Everyone has their own morning routine. Some of us go for a run, others get the kids ready for school, some just want to know if it will be smooth sailing during their rush-hour commute. The weather can throw a monkey wrench into any of those plans.
Owning a personal weather station is one way to stay on top of mother nature. Yes, you can open an app, but the information there is from a remote station miles away and up to an hour old. With a home weather station, you get up-to-minute information on what she’s up to doing right outside your door.
We went hands-on with two players in this space. Either would be a good choice for both casual observers and would-be meterologists, but one shines as the best choice for the smart home. We will add to this coverage as time goes on.
Best weather station: Netatmo Weather Station
Netatmo’s Weather Station is our current favorite. While it does come in on the pricier side—$180 for just the control unit and one temperature/humidity sensor alone, and then and additional $80 for the rain gauge and $100 for the wind gauge—it is the weather station of choice for the connected home.
Netatmo works with Samsung’s SmartThings platform and IFTTT (If This Then That) right out of the box, allowing you to do all kinds of cool things, such as control your thermostat based on outdoor temperature, or flash your Philips Hue lights if it starts to rain. The app allows immediate access to your data at anytime, and your data is shared worldwide through a special webpage and Weather Underground. It even has a sensor to measure air quality, based on the amount of CO2 present in the room it’s in.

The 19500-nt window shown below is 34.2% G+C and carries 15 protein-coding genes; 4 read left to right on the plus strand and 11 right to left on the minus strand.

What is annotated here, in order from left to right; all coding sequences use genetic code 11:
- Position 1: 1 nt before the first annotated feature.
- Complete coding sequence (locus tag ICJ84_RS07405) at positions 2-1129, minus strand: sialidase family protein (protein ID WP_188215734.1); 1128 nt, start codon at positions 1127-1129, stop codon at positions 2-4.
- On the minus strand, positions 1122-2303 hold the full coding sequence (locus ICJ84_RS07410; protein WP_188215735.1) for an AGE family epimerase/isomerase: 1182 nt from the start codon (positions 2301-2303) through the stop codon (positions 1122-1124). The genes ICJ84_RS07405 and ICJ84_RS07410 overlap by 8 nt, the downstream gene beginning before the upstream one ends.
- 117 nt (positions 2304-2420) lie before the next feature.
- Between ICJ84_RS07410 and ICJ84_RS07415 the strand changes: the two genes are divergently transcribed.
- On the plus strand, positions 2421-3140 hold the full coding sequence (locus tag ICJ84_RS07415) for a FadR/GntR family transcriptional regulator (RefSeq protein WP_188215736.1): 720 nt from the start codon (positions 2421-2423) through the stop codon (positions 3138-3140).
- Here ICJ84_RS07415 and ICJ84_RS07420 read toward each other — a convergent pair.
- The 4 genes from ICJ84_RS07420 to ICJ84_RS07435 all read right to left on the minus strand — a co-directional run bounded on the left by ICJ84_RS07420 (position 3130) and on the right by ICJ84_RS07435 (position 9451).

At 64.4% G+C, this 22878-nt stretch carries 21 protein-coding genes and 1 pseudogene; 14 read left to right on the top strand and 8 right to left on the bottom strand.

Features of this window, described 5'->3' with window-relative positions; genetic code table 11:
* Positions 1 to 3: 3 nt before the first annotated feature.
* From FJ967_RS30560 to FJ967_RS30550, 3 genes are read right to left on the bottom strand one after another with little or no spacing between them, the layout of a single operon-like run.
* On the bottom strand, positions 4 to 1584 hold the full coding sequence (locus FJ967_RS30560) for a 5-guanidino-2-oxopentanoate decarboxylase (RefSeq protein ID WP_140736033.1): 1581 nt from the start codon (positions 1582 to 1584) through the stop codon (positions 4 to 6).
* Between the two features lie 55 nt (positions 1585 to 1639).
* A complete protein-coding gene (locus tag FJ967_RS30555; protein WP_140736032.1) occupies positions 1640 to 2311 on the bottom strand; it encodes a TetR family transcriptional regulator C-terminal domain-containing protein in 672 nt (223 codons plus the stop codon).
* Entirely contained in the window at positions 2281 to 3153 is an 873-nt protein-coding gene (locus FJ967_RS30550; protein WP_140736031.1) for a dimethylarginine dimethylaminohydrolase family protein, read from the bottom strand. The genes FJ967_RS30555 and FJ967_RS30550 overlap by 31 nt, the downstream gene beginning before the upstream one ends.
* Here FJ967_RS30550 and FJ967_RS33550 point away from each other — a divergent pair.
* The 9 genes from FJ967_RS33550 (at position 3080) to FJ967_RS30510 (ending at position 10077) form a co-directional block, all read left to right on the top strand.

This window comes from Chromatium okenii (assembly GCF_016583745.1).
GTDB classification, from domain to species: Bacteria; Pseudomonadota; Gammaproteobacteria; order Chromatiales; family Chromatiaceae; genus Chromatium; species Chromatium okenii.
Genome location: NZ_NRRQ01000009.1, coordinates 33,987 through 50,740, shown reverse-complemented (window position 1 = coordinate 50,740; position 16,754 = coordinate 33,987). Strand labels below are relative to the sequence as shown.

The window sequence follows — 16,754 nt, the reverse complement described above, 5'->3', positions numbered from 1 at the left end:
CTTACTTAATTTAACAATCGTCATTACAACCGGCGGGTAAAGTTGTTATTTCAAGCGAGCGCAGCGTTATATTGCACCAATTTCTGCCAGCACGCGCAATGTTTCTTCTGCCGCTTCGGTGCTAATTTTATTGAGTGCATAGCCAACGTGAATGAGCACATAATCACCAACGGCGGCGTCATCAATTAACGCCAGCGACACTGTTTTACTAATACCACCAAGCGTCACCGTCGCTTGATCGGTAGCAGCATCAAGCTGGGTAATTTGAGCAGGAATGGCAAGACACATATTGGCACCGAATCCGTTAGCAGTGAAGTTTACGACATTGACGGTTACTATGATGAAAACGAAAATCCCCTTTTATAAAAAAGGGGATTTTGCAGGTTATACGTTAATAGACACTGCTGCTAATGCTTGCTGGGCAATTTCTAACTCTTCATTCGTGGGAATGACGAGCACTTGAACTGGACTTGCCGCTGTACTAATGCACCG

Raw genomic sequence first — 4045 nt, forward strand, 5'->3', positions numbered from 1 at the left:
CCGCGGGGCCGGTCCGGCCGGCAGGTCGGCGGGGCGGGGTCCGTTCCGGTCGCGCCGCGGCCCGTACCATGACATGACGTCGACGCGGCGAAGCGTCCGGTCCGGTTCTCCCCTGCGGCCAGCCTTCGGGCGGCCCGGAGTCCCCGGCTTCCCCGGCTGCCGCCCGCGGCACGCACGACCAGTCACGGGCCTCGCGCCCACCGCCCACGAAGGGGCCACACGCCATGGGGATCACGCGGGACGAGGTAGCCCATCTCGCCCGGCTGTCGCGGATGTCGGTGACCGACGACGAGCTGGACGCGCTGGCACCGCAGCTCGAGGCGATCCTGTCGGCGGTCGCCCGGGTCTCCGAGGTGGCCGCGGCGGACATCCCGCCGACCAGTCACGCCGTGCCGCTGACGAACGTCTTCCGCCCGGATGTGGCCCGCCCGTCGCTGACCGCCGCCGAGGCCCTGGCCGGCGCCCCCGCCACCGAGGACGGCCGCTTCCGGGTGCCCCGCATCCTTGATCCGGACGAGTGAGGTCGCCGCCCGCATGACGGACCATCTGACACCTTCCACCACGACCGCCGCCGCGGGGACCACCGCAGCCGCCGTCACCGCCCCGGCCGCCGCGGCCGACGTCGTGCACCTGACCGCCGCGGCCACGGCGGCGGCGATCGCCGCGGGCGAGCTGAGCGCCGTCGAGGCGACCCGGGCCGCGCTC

It does have its quirks though, like a humidity sensor that is easily saturated during wet periods, and sometimes finicky connectivity with older Wi-Fi routers. But its accuracy is top notch, and the issues not bad enough that we’d go elsewhere.
Oregon Scientific Wireless Pro Weather Station WMR89A
If you’re not concerned with smart-home connectivity, Oregon Scientific’s WMR89A delivers reliable performance. At $170, it’s half the price of fully tricked-out Netatmo system, and it offers some features the Netatmo doesn’t, including optional UV index reporting (to measure ultraviolet exposure).
The console can also store up to a week’s worth of data without having to connect to your computer. That said, the station cannot currently upload data to third-party services such as Weather Underground, and the official software isn’t the best—but it is a much better option than the junk you’ll encounter at the typical big-box store. It’s also the only one at this price point we know of that can be expanded beyond basic weather measurements.
How we tested
We test weather stations over a period of at least one month to ensure we get the widest possible array of weather conditions to see how the station performs. We paid special attention to ease of use and installation, and also used nearby National Weather Service stations to judge accuracy.
Weather conditions can vary dramatically in just a few miles, so with temperature we judged readings of within plus-or-minus two degrees, and all other measurements within a five percent tolerance of the NWS station as accurate.
Finally, we examined durability. With instruments being out in the elements 24/7, this is a very important factor to consider.
What to look for when shopping
At a minimum, a basic weather station should report temperature and humidity, inside and outside your home, and barometric pressure outside your home. A mid-priced station will measure wind speed and direction, as well as rainfall. A high-end model should deliver all of the above, plus other specialized measurements such as UV index, soil moisture, and water temperature (think your pool or a koi pond, for example).
As with any product, spending more money doesn’t necessarily guarantee you’ll get a product, but we’ve yet to find a cheap weather station deliver genuine value. The vast majority of the budget stations available at chain discount and hardware stores are inaccurate. While temperature is generally accurate to within a degree or so, humidity is poorly measured, and readings can be 10 to 15 percent off actual values.
Mid-range and high-end weather stations are typically much better, and in my experience never more than about five-percent off most of the time.